All rental properties must be insulated by July 2019, though exemptions apply to properties where it is physically impractical to retrofit insulation.
Smoke alarms must be installed in all rentals from July 2016, but tenants will be responsible for replacing batteries and notifying landlords of defects.
New powers to prosecute landlords for breaking tenancy regulations, particularly where there is risk to tenants' health and safety.
The changes also ensure tenants can take concerns to the Tenancy Tribunal without fear of retaliatory evictions.

Every rental property in New Zealand will have to be insulated within four years, Government has confirmed.

Housing Minister Nick Smith announced plans this morning to strengthen residential tenancy laws, including requirements for landlords to provide smoke alarms and insulation, and to declare the standard of insulation on tenancy agreements.

"The new law will require retrofitting of ceiling and underfloor insulation in rental homes over the next four years," Dr Smith said in a statement.


Should all rental homes be insulated? Have your say

The requirement would apply from July for Government-subsidised social housing, and from July 2019 for all other rentals including boarding houses.

There would be some exceptions, such as in houses where it was physically impossible to retrofit insulation.

Smoke alarms would be compulsory from July.

"Regulations will make landlords responsible for ensuring an operational smoke alarm is in place, and tenants responsible for replacing batteries or notifying landlords of defects," Dr Smith said.

"The Ministry of Business, Innovation and Employment will have new powers to investigate and prosecute landlords for breaking tenancy laws as part of these reforms, particularly where there is risk to the health and safety of tenants.


"The changes will also ensure tenants can take concerns to the Tenancy Tribunal without fear of being evicted for doing so."

Dr Smith said landlords would save money in the long run from investing in insulation.


"The insulation retrofitting is expected to cost $600 million, with benefits of $2.10 for each dollar of this cost. "

The minister said smoke alarms would save the lives of three people every year.

180,000 New Zealand homes required insulation and 120,000 homes needed smoke alarms.

"The health benefits of this will be reduced hospitalisations from circulatory and respiratory illnesses, reduced pharmaceutical costs, and fewer days off work and school," Dr Smith said.

The Government said the average cost of retrofitting both ceiling and floor insulation was about $3300.

Landlords could apply for a subsidy through the "Warm up New Zealand: Healthy Homes" scheme, but funding for that programme was only guaranteed to run till next June.

The new smoke alarm standards required a minimum of one working smoke alarm in a hall or similar area, within 3m of each bedroom door.

In self-contained sleep-outs or caravans, at least one working smoke alarm would be needed, in line with Fire Service recommendations.

Based on the limited information available, officials estimate that about 270,000 private residential rental properties are inadequately insulated.

These include 150,000 rental properties occupied by low-income tenants, but exclude properties where it is not practicable to insulate due to physical design of the property.

Since 2001, the Government has spent $500 million to insulate all state houses where practicable and since 2009, subsidise retrofitting of insulation in 280,000 private residential properties.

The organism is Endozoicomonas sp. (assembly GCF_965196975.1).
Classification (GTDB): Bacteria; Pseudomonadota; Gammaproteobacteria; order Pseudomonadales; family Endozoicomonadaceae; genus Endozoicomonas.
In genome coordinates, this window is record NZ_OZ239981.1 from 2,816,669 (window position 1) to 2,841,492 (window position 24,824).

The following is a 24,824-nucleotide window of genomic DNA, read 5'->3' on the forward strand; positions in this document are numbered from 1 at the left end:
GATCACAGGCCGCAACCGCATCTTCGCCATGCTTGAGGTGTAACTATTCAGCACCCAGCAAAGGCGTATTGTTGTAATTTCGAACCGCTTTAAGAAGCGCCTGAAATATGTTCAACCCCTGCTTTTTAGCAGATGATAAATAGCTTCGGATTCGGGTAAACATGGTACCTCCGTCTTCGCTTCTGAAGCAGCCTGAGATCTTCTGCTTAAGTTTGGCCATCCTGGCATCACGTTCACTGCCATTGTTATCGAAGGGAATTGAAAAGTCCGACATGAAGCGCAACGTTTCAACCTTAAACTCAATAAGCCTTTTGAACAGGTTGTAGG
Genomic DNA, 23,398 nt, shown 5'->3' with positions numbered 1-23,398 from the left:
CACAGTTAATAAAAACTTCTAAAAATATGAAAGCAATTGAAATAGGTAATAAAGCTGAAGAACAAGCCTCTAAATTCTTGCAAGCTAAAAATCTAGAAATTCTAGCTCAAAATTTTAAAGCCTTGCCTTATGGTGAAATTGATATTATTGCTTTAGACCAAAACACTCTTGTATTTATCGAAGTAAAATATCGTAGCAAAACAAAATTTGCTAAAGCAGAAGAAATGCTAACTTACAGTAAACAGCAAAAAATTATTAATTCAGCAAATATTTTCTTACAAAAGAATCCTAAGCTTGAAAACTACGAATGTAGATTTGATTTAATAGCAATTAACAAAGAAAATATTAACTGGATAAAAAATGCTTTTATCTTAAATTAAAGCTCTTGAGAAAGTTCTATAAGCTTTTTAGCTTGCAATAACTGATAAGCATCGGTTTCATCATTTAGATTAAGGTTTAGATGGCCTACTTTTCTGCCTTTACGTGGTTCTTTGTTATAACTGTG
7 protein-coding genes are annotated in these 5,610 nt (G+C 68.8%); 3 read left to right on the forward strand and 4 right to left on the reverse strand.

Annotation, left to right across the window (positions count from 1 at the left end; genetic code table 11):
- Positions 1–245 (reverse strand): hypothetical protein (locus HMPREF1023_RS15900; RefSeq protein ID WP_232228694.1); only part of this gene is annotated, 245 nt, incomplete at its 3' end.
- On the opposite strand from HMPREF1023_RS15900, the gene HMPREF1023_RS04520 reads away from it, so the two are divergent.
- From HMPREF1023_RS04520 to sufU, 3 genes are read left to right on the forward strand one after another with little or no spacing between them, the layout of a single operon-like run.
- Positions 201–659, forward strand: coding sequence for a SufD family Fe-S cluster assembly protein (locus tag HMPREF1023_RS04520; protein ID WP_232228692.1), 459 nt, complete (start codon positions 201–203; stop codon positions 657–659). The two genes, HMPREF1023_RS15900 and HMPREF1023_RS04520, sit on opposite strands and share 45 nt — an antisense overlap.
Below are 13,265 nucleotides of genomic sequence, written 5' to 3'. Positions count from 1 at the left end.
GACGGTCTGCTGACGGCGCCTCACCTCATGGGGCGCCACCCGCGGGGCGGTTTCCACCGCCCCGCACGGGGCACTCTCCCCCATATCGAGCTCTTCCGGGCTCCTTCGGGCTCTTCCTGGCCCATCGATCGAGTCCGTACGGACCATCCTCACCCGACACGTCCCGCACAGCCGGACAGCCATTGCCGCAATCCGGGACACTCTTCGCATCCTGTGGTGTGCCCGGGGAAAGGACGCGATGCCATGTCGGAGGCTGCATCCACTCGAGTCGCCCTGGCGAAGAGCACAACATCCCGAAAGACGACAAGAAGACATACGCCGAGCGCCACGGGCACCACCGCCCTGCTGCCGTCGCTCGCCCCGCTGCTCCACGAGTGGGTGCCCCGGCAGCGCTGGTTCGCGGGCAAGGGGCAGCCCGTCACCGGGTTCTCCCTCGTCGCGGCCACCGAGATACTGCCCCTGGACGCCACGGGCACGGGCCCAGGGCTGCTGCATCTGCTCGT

Based on the 2010 Branz House Condition Survey, officials estimate that up to 70,000 private sector rental properties cannot have under floor ceiling retrofitted and up to 120,000 cannot have under floor insulation retrofitted.

Officials estimate 180,000 privately tenanted rental properties will require retrofitting of insulation in the period up to July 2019.

A Cabinet paper showed Dr Smith deemed a "Warrant of Fitness" trial for homes less cost-effective "for tenants, landlords or society" than the law changes announced today.

The Cabinet paper showed properties sold and immediately rented back to the former owner-occupier for up to 12 months would be exempt from the new laws.

Properties a landlord intended demolishing or substantially rebuilding within 12 months of a tenancy starting could also be exempt, as long as landlords provided evidence of relevant resource or building consent.

The minimum insulation standards were consistent with national requirements introduced in 1978.

"We are not wanting to require the replacement of insulation installed since then. The greatest benefits are obtained from this first minimum amount of insulation," the Ministry said in a related document.

Meanwhile, landlords will be able to take control of abandoned properties faster than the law currently allowed.

Dr Smith said the new laws would create a ten-day process introduced to enable "re-tenanting" of abandoned properties.

He said the process currently took up to six weeks, leaving houses empty and landlords out of pocket.

"These reforms are to be supported by a $1.5 million information campaign aimed at improving compliance with existing and new tenancy law requirements, as well as providing guidance on the practical ways that homes can be made healthier," the minister added.

Tenants' Protection Association respond

Tenants' Protection Association (Auckland) coordinator Angela Maynard was thrilled by the changes which would help thousands of Auckland tenants keep safer and warm.

But regulations around insulation and fire alarms were simply common sense which should have been introduced years ago, she said, and the changes did not go far enough.

"It's way past when it should have happened and not before time. Any landlord who hasn't provided smoke alarms in my opinion is remiss."